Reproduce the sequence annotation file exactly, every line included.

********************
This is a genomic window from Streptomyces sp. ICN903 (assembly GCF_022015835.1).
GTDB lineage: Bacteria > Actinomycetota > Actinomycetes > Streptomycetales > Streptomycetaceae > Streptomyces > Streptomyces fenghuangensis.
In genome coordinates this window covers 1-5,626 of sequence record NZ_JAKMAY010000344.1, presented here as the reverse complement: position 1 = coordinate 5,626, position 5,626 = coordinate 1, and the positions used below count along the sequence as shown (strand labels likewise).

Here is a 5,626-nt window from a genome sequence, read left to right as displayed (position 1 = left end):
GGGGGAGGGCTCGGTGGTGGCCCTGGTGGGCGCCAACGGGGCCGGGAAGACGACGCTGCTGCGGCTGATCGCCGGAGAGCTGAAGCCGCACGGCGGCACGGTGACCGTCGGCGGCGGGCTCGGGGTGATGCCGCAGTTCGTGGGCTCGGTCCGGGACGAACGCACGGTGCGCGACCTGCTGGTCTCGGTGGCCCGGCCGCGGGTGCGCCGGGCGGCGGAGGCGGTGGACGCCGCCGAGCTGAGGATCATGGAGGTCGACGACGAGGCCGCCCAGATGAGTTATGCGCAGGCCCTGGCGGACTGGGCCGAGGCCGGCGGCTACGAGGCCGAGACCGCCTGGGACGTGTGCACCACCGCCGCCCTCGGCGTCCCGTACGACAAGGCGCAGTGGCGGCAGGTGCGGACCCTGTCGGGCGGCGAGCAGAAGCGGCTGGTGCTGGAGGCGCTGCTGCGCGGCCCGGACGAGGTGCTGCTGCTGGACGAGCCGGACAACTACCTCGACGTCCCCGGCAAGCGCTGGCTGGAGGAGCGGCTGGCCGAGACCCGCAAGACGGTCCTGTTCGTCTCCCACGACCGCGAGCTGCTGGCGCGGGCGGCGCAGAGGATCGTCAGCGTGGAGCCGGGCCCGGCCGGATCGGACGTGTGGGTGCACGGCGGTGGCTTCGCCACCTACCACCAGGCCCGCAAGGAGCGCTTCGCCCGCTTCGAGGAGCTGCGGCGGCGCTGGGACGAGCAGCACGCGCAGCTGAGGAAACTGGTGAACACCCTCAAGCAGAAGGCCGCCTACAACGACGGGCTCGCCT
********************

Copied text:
This is a genomic window from Streptomyces sp. ICN903 (assembly GCF_022015835.1).
GTDB lineage: Bacteria > Actinomycetota > Actinomycetes > Streptomycetales > Streptomycetaceae > Streptomyces > Streptomyces fenghuangensis.
In genome coordinates this window covers 1-5,626 of sequence record NZ_JAKMAY010000344.1, presented here as the reverse complement: position 1 = coordinate 5,626, position 5,626 = coordinate 1, and the positions used below count along the sequence as shown (strand labels likewise).

Here is a 5,626-nt window from a genome sequence, read left to right as displayed (position 1 = left end):
GGGGGAGGGCTCGGTGGTGGCCCTGGTGGGCGCCAACGGGGCCGGGAAGACGACGCTGCTGCGGCTGATCGCCGGAGAGCTGAAGCCGCACGGCGGCACGGTGACCGTCGGCGGCGGGCTCGGGGTGATGCCGCAGTTCGTGGGCTCGGTCCGGGACGAACGCACGGTGCGCGACCTGCTGGTCTCGGTGGCCCGGCCGCGGGTGCGCCGGGCGGCGGAGGCGGTGGACGCCGCCGAGCTGAGGATCATGGAGGTCGACGACGAGGCCGCCCAGATGAGTTATGCGCAGGCCCTGGCGGACTGGGCCGAGGCCGGCGGCTACGAGGCCGAGACCGCCTGGGACGTGTGCACCACCGCCGCCCTCGGCGTCCCGTACGACAAGGCGCAGTGGCGGCAGGTGCGGACCCTGTCGGGCGGCGAGCAGAAGCGGCTGGTGCTGGAGGCGCTGCTGCGCGGCCCGGACGAGGTGCTGCTGCTGGACGAGCCGGACAACTACCTCGACGTCCCCGGCAAGCGCTGGCTGGAGGAGCGGCTGGCCGAGACCCGCAAGACGGTCCTGTTCGTCTCCCACGACCGCGAGCTGCTGGCGCGGGCGGCGCAGAGGATCGTCAGCGTGGAGCCGGGCCCGGCCGGATCGGACGTGTGGGTGCACGGCGGTGGCTTCGCCACCTACCACCAGGCCCGCAAGGAGCGCTTCGCCCGCTTCGAGGAGCTGCGGCGGCGCTGGGACGAGCAGCACGCGCAGCTGAGGAAACTGGTGAACACCCTCAAGCAGAAGGCCGCCTACAACGACGGGCTCGCCT